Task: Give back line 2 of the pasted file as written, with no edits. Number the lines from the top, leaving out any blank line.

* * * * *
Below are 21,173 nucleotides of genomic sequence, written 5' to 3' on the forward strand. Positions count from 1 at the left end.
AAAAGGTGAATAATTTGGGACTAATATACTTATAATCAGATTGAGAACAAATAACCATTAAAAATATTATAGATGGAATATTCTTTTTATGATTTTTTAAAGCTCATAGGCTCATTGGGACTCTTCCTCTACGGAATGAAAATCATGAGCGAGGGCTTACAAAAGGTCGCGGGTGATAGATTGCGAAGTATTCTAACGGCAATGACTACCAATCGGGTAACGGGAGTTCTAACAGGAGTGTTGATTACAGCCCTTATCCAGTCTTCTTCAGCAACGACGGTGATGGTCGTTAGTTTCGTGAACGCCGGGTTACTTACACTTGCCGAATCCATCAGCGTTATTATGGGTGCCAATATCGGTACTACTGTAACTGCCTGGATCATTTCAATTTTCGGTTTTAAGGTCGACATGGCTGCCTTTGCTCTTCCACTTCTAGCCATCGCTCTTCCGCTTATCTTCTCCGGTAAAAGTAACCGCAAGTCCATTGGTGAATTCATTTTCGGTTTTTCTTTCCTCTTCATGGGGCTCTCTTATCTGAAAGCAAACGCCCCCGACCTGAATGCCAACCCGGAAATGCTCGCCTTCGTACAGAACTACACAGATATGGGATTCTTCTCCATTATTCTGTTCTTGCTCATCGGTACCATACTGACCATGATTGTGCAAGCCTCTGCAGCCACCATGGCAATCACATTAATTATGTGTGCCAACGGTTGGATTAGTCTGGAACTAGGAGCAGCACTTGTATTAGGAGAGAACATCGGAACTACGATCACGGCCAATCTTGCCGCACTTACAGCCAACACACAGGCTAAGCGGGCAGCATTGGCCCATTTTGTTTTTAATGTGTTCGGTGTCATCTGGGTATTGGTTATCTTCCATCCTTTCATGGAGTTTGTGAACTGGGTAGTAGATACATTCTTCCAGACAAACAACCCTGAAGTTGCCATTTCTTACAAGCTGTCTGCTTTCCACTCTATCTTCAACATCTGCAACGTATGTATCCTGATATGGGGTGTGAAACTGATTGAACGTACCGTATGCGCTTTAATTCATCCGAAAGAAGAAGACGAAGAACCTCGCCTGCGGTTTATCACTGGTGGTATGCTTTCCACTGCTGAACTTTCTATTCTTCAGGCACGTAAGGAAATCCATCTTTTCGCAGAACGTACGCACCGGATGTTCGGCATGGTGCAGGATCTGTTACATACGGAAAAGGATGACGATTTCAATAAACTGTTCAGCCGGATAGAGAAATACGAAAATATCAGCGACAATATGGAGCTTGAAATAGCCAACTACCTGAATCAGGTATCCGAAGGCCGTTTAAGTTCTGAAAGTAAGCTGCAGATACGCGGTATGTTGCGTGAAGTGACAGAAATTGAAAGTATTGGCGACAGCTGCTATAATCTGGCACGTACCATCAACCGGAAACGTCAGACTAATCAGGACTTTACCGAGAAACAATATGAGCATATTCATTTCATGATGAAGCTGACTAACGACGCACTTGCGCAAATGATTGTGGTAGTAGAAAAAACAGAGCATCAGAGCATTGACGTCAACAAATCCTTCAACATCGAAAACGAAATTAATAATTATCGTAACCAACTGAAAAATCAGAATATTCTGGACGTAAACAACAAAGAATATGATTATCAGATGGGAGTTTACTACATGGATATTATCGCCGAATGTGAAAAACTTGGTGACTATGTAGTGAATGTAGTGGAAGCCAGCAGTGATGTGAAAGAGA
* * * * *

AAAAGGTGAATAATTTGGGACTAATATACTTATAATCAGATTGAGAACAAATAACCATTAAAAATATTATAGATGGAATATTCTTTTTATGATTTTTTAAAGCTCATAGGCTCATTGGGACTCTTCCTCTACGGAATGAAAATCATGAGCGAGGGCTTACAAAAGGTCGCGGGTGATAGATTGCGAAGTATTCTAACGGCAATGACTACCAATCGGGTAACGGGAGTTCTAACAGGAGTGTTGATTACAGCCCTTATCCAGTCTTCTTCAGCAACGACGGTGATGGTCGTTAGTTTCGTGAACGCCGGGTTACTTACACTTGCCGAATCCATCAGCGTTATTATGGGTGCCAATATCGGTACTACTGTAACTGCCTGGATCATTTCAATTTTCGGTTTTAAGGTCGACATGGCTGCCTTTGCTCTTCCACTTCTAGCCATCGCTCTTCCGCTTATCTTCTCCGGTAAAAGTAACCGCAAGTCCATTGGTGAATTCATTTTCGGTTTTTCTTTCCTCTTCATGGGGCTCTCTTATCTGAAAGCAAACGCCCCCGACCTGAATGCCAACCCGGAAATGCTCGCCTTCGTACAGAACTACACAGATATGGGATTCTTCTCCATTATTCTGTTCTTGCTCATCGGTACCATACTGACCATGATTGTGCAAGCCTCTGCAGCCACCATGGCAATCACATTAATTATGTGTGCCAACGGTTGGATTAGTCTGGAACTAGGAGCAGCACTTGTATTAGGAGAGAACATCGGAACTACGATCACGGCCAATCTTGCCGCACTTACAGCCAACACACAGGCTAAGCGGGCAGCATTGGCCCATTTTGTTTTTAATGTGTTCGGTGTCATCTGGGTATTGGTTATCTTCCATCCTTTCATGGAGTTTGTGAACTGGGTAGTAGATACATTCTTCCAGACAAACAACCCTGAAGTTGCCATTTCTTACAAGCTGTCTGCTTTCCACTCTATCTTCAACATCTGCAACGTATGTATCCTGATATGGGGTGTGAAACTGATTGAACGTACCGTATGCGCTTTAATTCATCCGAAAGAAGAAGACGAAGAACCTCGCCTGCGGTTTATCACTGGTGGTATGCTTTCCACTGCTGAACTTTCTATTCTTCAGGCACGTAAGGAAATCCATCTTTTCGCAGAACGTACGCACCGGATGTTCGGCATGGTGCAGGATCTGTTACATACGGAAAAGGATGACGATTTCAATAAACTGTTCAGCCGGATAGAGAAATACGAAAATATCAGCGACAATATGGAGCTTGAAATAGCCAACTACCTGAATCAGGTATCCGAAGGCCGTTTAAGTTCTGAAAGTAAGCTGCAGATACGCGGTATGTTGCGTGAAGTGACAGAAATTGAAAGTATTGGCGACAGCTGCTATAATCTGGCACGTACCATCAACCGGAAACGTCAGACTAATCAGGACTTTACCGAGAAACAATATGAGCATATTCATTTCATGATGAAGCTGACTAACGACGCACTTGCGCAAATGATTGTGGTAGTAGAAAAAACAGAGCATCAGAGCATTGACGTCAACAAATCCTTCAACATCGAAAACGAAATTAATAATTATCGTAACCAACTGAAAAATCAGAATATTCTGGACGTAAACAACAAAGAATATGATTATCAGATGGGAGTTTACTACATGGATATTATCGCCGAATGTGAAAAACTTGGTGACTATGTAGTGAATGTAGTGGAAGCCAGCAGTGATGTGAAAGAGA